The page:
Leading through the Great Resignation
We have all heard of the “Great Resignation” but exactly what is going on and what can we as managers, business owners and leaders do to keep our people from leaving to go elsewhere?
Before we get into why are people leaving, let’s look at the numbers. According to U.S. Department of Labor’s Bureau of Labor Statistics, the United States saw a record 4.53 million workers quit their jobs in March 2022, beating the previous record of 4.51 million in November 2021. So this is not a one time event but it appears that people are quitting and changing jobs is not slowing down. This is not only happening in the US but a similar trend is occurring in Europe and other parts of the world.
Why is this happening?
According to a recent survey from McKinsey & Company, 41% of all respondents of those that have quit their primary job between April 2021 and April 2022, left because of “lack of career development and advancement”. A close second is “inadequate total compensation”. Simply put, people are leaving because they are looking for better opportunities for advancement and more money.
Another recent survey of over 52,000 workers across 44 countries conducted by the accountancy firm PricewaterhouseCoopers (PWC) shows that one in five respondents said they are likely to change employers in the next 12 months, with the majority of those seeking to switch jobs for a better salary.
This means that at least 20% of your workforce has their sights elsewhere. People are not looking for more catered office lunches or work office allowances or lack of team building events. They are looking for opportunities to grow their careers and take care of themselves and/or their families in the face of soaring inflation.
What is the true cost of losing an employee?
Forget the cost to recruit and hire a replacement for the individual or the lost productivity as you train someone else to take over the role. The true cost is even greater than money and lost time is the impact on team morale and overall engagement.
I can’t count the number of times where I heard about a current employee reaching out to a recently left employee to see if there is an opportunity for them at the former employee’s new company. Although it is rare to lose more than one person to the same company, it plants a seed into the minds of every person that maybe there are better opportunities out there for them. This is the true cost of letting your top performers walk out the door. It communicates to everyone else that is left behind that maybe they should just check out what the job market has to offer them. In this competitive job market environment where qualified candidates are hard to come by, recruiters land in people’s inboxes almost everyday.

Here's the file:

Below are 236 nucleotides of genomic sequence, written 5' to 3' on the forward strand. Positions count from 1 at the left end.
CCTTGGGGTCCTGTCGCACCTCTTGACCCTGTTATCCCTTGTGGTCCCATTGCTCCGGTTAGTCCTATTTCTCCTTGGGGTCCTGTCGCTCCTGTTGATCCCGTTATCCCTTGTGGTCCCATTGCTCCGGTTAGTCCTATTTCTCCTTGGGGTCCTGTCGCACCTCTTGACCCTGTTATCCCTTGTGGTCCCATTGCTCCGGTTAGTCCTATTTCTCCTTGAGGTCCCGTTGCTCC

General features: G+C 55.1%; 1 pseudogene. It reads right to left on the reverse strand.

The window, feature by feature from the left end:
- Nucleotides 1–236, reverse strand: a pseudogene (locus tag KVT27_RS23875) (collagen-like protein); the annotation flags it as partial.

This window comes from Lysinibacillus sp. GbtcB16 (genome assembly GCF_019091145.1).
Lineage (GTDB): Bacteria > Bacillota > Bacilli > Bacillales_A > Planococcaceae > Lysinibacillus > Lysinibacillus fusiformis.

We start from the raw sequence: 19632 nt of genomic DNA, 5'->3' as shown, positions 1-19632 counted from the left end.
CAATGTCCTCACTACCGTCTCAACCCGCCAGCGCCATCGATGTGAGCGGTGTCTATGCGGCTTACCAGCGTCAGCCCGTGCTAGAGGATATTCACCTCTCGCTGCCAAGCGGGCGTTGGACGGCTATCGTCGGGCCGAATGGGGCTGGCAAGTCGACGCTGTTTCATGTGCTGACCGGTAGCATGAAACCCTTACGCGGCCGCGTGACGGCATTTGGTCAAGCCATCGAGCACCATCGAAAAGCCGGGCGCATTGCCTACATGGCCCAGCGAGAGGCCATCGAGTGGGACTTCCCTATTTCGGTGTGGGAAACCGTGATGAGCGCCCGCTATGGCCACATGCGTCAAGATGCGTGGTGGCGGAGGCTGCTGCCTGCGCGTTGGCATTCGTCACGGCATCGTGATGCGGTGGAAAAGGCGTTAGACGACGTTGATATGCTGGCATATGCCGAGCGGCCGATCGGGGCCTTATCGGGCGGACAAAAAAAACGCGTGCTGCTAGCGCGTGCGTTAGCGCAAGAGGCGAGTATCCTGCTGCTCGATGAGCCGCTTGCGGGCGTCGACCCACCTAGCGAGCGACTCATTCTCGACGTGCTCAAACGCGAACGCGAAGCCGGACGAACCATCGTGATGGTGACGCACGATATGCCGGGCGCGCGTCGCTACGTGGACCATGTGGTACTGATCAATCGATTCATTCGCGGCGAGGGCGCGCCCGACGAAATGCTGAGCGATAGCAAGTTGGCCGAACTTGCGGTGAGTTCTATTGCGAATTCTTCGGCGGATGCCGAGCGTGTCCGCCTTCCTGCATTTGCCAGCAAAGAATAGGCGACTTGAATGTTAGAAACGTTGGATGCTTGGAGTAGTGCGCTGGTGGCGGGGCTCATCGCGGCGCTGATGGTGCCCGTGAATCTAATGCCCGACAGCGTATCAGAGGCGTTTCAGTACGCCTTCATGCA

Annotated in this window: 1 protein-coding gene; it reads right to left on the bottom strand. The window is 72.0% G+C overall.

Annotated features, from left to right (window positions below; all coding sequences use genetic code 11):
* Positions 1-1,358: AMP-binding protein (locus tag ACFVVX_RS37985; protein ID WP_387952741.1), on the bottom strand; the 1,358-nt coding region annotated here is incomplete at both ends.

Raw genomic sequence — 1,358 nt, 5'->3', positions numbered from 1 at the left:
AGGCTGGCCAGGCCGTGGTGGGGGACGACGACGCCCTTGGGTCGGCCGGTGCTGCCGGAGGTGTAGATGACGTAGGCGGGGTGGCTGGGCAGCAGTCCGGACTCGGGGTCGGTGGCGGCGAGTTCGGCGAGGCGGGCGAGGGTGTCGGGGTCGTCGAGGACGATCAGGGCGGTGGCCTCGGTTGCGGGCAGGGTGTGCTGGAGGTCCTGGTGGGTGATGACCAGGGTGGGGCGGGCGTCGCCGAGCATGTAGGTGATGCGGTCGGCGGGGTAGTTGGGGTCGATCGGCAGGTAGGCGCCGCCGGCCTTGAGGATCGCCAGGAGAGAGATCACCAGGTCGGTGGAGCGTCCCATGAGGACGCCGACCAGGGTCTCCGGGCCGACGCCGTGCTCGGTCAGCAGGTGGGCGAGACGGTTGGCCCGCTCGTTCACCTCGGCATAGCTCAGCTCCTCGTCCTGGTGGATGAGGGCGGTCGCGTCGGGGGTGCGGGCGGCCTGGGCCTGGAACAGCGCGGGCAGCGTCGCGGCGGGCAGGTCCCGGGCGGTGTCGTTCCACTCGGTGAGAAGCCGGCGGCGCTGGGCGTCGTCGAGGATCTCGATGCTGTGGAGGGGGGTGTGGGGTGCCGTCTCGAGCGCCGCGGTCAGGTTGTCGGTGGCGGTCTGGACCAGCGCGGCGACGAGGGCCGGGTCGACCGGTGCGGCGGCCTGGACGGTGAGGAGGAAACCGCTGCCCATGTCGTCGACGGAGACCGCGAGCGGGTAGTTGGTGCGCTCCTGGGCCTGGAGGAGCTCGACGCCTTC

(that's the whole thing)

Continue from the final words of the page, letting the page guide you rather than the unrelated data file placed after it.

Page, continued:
When was the last time you talked about career goals with your team?
So you may be asking yourself, what can I do about this? Is there anything you can do as a leader to reduce the risk of your team from being tempted about the shiny promises of a headhunter?
1. Customise job roles and areas of responsibility
When was the last time you reviewed the job descriptions and job roles for each member of your team? Chances are only when they were first hired or during the interview process. Reviewing a person’s job role and area of responsibility should be a quarterly process. Work with each individual on your team to adjust areas of responsibility based on current projects or big wins the person has made recently. If a person has stepped up and taken lead of an area or projects, reward them with a formal change to their job description.
2. Focus on opportunities for growth by developing career goals
As part of the job role and area of responsibility building, let the person write down some practical career goals for themselves. Give the team member flexibility to identify areas of their job that they would like to level up in. Also give them space to dream about opportunities for the next promotion or the next level of their career and list out specific action items to work on in the upcoming quarter or year.
I have found that most companies are great at setting business goals through KPIs or OKRs but fail to include professional and career development goals alongside individual performance goals. People crave to understand how their individual goals can impact their opportunity to meet their career goals.
3. Check in regularly
This is not a set it and forget about it process. Just as business objectives and goals need constant review and micro adjustments, so does professional development. Check in with each person through 1:1s and ask them how progress is going towards meeting their professional development goals. Look for opportunities to provide additional training, courses, or resources. Let them ask you questions and listen as they process out loud. I have found that people are not looking for the perfect answer but are looking for someone who cares. Be someone who cares. who sees beyond who they are but focusing on what they can become.
Employee turnover is part of leadership. It is unrealistic to think you can keep 100% of your team 100% of the time but that doesn’t mean you should give up on investing in your team. As a leader, your team wants to feel valuable and that the work that they are doing is building something inside them that is destined for more. Your job is to keep them pointed in the upward direction.